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A Project of The Annenberg Public Policy Center

Perry Misleads on Jobs

Texas Gov. Rick Perry used grossly misleading statistics to criticize the unemployment picture under President Obama. Perry said there are “90 million people that are out of work” and “more women out of the workforce now than at any time in our history.” The 90-million figure includes teenagers, retired seniors and only 6 million people who want a job. The women’s labor force participation rate is more than one-and-half times what it was in 1948 — not surprisingly.

Those weren’t the only claims about employment that Perry made in a May 4 interview on NBC’s “Meet the Press.” He also boasted of 95 percent of Texas workers earning above the minimum wage. The state has improved in this regard. In 2010, it was tied for first with Mississippi for the percentage of hourly workers earning at or below the minimum wage. In 2013, Texas had moved down to fifth among the states.

90 Million ‘Out of Work’?

Perry told “Meet the Press” host David Gregory: “I’m really worried about those 90 million people that are out of work.” That would mean Perry is worried about retirees not working, as well as high-school students. In fact, only 6 million of that figure are people who “want a job,” according to the Bureau of Labor Statistics.

The most recent numbers from BLS show there were 92.6 million Americans age 16 and over who were “not in the labor force.” (That’s the “not seasonally adjusted” number for April 2014.) The “labor force” includes all of the employed and unemployed, as defined by BLS. To be officially “unemployed,” a person without a job must have made some effort to find employment in the four weeks before the BLS survey is taken. That means those who are counted as “not in the labor force” aren’t working and haven’t looked for work in the past month.

The vast majority don’t want a job, and for good reason. For instance, the 92.6 million figure includes 36 million Americans of retirement age — 65 and older — 17 million of whom were 75 and older. It also includes 11 million teenagers — age 16 to 19 — many of whom aren’t looking for jobs. It includes 6.8 million 20- to 24-year-olds, some of whom are in college. Those not in the labor force would also include millions of stay-at-home parents, early retirees and anyone else who didn’t need or want to work.

BLS’ breakdown of those not in the labor force shows that only 6.6 percent of them — or 6 million people — want a job. They are about evenly divided among those who haven’t looked for employment in the past year, and those who have searched for work in the past year but not in the past four weeks. The rest of those not in the labor force — more than 86 million people — are in a category BLS calls “do not want a job now.”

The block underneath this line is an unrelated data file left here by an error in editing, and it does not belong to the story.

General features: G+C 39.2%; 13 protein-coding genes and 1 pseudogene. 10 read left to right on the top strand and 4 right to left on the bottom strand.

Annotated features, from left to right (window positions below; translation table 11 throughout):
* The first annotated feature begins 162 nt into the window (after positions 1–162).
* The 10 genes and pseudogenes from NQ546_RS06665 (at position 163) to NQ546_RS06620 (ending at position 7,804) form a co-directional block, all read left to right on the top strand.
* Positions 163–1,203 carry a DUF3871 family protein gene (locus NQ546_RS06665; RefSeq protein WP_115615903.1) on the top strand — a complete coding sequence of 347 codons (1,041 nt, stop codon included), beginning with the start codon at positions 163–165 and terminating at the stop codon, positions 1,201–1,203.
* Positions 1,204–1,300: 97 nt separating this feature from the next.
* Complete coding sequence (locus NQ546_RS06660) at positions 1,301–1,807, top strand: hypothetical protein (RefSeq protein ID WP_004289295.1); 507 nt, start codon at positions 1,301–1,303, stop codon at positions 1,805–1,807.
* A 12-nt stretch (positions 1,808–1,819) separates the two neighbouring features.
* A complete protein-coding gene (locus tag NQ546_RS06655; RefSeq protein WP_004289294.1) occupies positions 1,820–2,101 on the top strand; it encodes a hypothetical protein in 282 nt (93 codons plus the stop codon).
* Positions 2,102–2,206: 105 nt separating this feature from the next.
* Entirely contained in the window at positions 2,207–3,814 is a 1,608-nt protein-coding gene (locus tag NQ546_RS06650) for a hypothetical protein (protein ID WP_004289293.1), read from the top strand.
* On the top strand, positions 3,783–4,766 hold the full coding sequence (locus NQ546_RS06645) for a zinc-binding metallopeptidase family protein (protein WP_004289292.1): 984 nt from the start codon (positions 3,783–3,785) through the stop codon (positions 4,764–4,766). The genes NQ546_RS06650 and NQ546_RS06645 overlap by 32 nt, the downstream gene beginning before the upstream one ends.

Meanwhile, the unemployed — those who are actively searching for work — numbered 9.8 million in April. An additional 7.5 million were working part-time for economic reasons, and 2.2 million were “marginally attached” to the labor force. Those “marginally attached” are not in the labor force because they haven’t searched for a job in the past four weeks, but they had looked for work at some point in the past year. Among those 2.2 million were 783,000 discouraged workers, those who stopped looking for work because they think there’s nothing available, and 1.4 million who stopped looking for work because of family responsibilities, deciding to attend school, poor health or other reasons. That’s all according to the latest BLS jobs report, which uses seasonally adjusted numbers.

There are several categories in the BLS report for Americans who are unemployed (9.8 million), underemployed (7.5 million) and those not in the labor force who want a job but aren’t actively looking (6 million). That all adds up to 23.3 million, a far cry from 90 million.

Another gauge of Americans’ employment would be the employment-population ratio, which is the percentage of the total population, 16 and older, that is employed. That figure was 58.9 percent in April, down from 60.6 percent when Obama took office in January 2009. In fact, the employment-population ratio has been below 60 percent for most of Obama’s presidency, and previously, it hadn’t dipped below that mark since July 1985.

The civilian labor force participation rate — the percentage of the civilian population working or looking for work — is also down under the Obama presidency. It was 65.7 percent in January 2009 and 62.8 percent in April this year. But both of these measurements have been on downward trajectories since peaking in early 2000. Beyond the economy, there is some impact from the aging of the population. Those 65 and older made up 12.4 percent of the U.S. population in 2000, and 13 percent in 2010. That’s expected to jump to 16.1 percent by 2020, according to Census data.